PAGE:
St John's Church, Orcop
St John's Church, Orcop

The church of St John the Baptist at Orcop is a 12th-century building with a striking weatherboarded 16th-century tower. The medieval dedication was to St Mary and the church is sometimes known incorrectly as St Mary's to this day.


Orcop grew up in a bowl of hills known as the Orcop Basin, through which runs the River Garron. The area was a tribal headquarters for the Silures and it has been suggested that Orcop was the site where the Silures leader Caractacus was defeated by the Romans in AD 70.

There does not seem to have been a village until after the arrival of the Normans in 1066 and the first written record of the village comes in a charter of 1138. According to the very useful church guide, Orcop was known as the most isolated parish in the least civilised part of England and Wales. The isolation gave rise to a common joke; if a native was asked where they lived the common reply was 'Orcop, God help us'.

The oldest parts of the present church are the nave and chancel, both built in the 13th century, but the presence of a 12th-century piscina suggests that there was an earlier building on the site. The chancel was rebuilt around 1300 and a west tower added in the early Tudor period.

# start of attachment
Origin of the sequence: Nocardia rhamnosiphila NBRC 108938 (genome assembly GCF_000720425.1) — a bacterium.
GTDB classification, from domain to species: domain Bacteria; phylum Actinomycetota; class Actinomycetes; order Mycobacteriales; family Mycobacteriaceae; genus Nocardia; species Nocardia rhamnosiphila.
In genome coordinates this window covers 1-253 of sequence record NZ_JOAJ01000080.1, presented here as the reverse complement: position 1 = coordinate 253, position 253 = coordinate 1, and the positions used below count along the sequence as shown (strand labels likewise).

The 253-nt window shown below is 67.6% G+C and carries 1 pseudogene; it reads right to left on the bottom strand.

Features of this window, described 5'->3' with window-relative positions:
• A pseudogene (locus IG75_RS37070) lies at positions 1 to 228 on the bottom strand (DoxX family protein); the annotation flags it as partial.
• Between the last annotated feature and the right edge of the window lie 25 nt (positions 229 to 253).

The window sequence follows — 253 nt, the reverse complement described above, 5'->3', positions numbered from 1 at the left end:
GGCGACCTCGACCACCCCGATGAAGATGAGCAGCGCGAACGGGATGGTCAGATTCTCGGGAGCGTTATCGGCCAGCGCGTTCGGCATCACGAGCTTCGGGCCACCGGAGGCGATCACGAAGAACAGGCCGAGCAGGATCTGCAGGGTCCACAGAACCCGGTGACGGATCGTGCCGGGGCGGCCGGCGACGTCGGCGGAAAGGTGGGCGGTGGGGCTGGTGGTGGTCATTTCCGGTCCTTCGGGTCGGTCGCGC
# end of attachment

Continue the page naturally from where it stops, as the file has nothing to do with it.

Poet Frances Horovitz's grave in the churchyard
Poet Frances Horovitz's grave in the churchyard

The church was heavily remodelled by Thomas Nicholson in 1860-61. Unfortunately, the Victorian restoration swept away many of the original medieval features.

The interior features a late-medieval wagon roof with carved roof bosses. In the south-east corner of the chancel is a 12th-century pillar piscina, shaped like a double-scalloped capital. There is a similar pillar piscina in the nearby church of Brampton Abbots, suggesting that they were both carved by the same mason.

The only other obvious medieval feature is a worn carved head over the door to the vestry.

20th-century poet Frances Horovitz is buried in the Orcop churchyard, giving Orcop its nickname of 'The Poet's Church'. Also in the churchyard is a medieval preaching cross. The top of the cross is missing, possibly destroyed during the Dissolution of the Monasteries.

The earliest record of a clergyman comes from 1277, but after 1382 Orcop was served by the vicars of neighbouring parishes. For almost 500 years Orcop had no clergy of its own, until it became a parish in its own right in 1859.

Near the church stand the remains of a Norman motte and bailey castle.